HOUSTON (KIAH) – October 4 was National Inflammatory Breast Cancer Day. Inflammatory breast cancer, or IBC, is one of the most rare and deadly breast cancers in the world. It accounts for only 1% to 5% of all breast cancers.

To raise awareness, Houston native Terry Arnold, a survivor and founder of the IBC Network Foundation, stopped by the CW39 Houston studios to share her story of misdiagnosis to remission.

The American Cancer Society explained IBC looks different than other breast cancers, causing symptoms like swelling and redness, which is caused by cancer cells blocking lymph vessels in the skin causing the breast to look “inflamed.”

Inflammatory breast cancer (IBC) differs from other types of breast cancer in many ways:

  • IBC doesn’t look like a typical breast cancer. It often does not cause a breast lump, and it might not show up on a mammogram. This makes it harder to diagnose.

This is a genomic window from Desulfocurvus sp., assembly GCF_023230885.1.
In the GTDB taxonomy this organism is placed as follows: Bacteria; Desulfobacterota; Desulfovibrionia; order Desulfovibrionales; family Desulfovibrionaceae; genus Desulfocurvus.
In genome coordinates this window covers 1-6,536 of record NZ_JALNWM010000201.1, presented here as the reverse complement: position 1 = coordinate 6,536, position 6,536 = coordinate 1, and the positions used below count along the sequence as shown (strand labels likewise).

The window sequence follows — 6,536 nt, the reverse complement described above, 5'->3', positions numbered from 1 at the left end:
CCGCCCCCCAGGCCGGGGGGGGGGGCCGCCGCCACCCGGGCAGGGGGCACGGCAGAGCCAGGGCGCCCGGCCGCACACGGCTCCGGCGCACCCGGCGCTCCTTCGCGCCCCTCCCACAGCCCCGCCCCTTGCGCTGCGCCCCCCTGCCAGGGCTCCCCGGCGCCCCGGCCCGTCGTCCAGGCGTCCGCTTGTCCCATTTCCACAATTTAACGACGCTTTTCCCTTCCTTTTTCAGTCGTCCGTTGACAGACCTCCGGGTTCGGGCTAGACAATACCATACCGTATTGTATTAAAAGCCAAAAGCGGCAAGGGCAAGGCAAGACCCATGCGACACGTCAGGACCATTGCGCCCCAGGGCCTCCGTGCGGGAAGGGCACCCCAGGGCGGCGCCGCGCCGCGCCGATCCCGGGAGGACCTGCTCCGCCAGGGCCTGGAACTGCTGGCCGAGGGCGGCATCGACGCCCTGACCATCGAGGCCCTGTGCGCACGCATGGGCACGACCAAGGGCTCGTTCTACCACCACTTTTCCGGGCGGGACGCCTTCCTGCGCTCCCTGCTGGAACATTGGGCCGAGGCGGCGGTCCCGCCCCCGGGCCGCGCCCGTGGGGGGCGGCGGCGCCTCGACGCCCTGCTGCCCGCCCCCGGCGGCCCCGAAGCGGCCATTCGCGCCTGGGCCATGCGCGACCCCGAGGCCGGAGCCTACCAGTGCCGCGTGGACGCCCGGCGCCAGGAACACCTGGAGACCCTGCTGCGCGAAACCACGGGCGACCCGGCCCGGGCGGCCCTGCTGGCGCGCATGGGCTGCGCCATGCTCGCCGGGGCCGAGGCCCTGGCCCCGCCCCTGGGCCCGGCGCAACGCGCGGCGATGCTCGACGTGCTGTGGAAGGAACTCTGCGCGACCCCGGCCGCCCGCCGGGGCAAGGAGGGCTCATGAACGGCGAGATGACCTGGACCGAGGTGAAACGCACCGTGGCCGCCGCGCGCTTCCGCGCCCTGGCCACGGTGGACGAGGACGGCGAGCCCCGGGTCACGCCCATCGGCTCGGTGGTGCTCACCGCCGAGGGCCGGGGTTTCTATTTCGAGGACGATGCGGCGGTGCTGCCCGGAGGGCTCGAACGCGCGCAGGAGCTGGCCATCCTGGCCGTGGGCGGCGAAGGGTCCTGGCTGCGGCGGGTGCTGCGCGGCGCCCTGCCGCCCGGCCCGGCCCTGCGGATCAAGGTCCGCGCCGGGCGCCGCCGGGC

• IBC tends to occur in younger women (younger than 40 years of age).
  • Black women appear to develop IBC more often than White women.
  • IBC is more common among women who are overweight or obese.
  • IBC tends to be more aggressive—it grows and spreads much more quickly—than more common types of breast cancer.
  • IBC is always at least at a locally advanced stage when it’s first diagnosed because the breast cancer cells have grown into the skin. (This means it is at least stage III.)
  • In about 1 of 3 cases, IBC has already spread (metastasized) to distant parts of the body when it is diagnosed. This makes it harder to treat successfully.
  • Women with IBC tend to have a worse prognosis (outcome) than women with other common types of breast cancer.

Signs and symptoms of inflammatory breast cancer

Inflammatory breast cancer (IBC) can cause a number of signs and symptoms, most of which develop quickly (within 3 to 6 months), including:

  • Swelling (edema) of the skin of the breast
  • Redness involving more than one-third of the breast
  • Pitting or thickening of the skin of the breast so that it may look and feel like an orange peel
  • A retracted or inverted nipple
  • One breast looking larger than the other because of swelling
  • One breast feeling warmer and heavier than the other
  • A breast that may be tender, painful, or itchy
  • Swelling of the lymph nodes under the arms or near the collarbone